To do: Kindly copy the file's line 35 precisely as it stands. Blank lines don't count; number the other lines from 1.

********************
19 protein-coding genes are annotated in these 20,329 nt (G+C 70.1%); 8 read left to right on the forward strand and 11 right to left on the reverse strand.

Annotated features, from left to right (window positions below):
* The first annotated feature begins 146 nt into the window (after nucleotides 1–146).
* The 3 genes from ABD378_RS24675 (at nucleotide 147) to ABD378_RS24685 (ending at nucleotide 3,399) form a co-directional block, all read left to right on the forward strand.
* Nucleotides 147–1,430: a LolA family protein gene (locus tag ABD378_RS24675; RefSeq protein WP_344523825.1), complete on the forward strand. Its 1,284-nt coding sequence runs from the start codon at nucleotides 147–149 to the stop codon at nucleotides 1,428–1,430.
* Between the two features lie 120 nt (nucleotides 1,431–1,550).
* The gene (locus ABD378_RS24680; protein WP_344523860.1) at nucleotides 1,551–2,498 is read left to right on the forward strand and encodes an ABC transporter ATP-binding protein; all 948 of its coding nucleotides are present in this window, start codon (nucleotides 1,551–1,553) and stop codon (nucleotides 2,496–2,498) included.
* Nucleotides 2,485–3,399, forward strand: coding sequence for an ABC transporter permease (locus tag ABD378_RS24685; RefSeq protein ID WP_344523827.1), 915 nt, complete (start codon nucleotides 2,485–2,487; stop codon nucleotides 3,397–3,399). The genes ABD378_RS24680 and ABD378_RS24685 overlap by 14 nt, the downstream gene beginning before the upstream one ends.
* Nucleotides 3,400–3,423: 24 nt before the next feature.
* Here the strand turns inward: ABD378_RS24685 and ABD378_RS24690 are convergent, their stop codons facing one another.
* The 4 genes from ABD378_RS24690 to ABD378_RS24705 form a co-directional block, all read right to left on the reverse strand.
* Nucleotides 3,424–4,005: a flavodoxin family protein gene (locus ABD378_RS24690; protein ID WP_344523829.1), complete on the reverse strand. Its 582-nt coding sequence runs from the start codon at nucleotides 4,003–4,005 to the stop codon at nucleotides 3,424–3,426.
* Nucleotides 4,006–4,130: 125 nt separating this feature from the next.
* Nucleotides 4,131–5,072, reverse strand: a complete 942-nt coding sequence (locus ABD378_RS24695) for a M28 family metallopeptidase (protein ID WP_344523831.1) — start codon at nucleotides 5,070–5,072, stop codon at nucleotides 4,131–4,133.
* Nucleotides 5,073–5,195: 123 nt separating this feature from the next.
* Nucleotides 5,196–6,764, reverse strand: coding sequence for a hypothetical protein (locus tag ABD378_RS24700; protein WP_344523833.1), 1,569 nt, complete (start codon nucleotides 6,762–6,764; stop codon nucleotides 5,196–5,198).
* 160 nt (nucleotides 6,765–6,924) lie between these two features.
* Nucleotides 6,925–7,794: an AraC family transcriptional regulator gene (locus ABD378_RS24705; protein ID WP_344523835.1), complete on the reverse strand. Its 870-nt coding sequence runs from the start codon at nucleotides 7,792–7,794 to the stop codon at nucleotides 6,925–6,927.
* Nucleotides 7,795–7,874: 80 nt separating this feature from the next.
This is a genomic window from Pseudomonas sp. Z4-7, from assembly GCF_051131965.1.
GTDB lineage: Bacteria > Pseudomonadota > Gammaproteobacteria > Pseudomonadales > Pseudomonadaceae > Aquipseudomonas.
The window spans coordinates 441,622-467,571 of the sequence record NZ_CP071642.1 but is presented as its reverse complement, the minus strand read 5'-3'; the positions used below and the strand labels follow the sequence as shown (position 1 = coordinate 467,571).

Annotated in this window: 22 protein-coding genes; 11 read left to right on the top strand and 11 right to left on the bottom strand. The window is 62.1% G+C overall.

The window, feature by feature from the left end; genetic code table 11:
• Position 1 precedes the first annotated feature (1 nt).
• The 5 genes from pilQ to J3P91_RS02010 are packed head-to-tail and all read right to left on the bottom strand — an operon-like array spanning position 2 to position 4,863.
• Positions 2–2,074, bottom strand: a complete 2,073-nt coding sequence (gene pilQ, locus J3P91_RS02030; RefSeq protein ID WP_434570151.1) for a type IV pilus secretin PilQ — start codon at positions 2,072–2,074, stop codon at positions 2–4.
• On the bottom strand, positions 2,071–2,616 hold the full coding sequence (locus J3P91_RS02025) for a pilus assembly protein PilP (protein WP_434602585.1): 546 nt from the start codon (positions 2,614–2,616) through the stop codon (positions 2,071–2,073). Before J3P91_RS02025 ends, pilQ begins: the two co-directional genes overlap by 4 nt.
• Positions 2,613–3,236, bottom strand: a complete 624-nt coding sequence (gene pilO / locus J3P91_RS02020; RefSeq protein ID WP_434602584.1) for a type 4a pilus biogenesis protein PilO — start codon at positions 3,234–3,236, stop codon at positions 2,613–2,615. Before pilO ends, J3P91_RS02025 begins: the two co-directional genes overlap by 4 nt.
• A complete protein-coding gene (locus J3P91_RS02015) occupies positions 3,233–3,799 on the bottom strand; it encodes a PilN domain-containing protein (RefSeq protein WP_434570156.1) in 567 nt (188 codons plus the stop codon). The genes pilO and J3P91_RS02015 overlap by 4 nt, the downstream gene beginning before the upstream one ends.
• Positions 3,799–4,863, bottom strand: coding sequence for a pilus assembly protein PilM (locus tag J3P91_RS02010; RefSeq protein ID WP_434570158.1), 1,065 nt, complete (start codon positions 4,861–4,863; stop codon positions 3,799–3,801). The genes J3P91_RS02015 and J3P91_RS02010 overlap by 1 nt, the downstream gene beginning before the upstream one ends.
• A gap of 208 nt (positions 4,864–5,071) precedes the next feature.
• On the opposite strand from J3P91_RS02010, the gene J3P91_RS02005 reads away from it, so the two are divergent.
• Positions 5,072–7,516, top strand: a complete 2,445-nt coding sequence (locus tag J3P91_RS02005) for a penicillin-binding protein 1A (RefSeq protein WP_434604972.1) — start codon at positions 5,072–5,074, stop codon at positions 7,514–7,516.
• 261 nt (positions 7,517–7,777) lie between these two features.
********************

• 261 nt (positions 7,517–7,777) lie between these two features.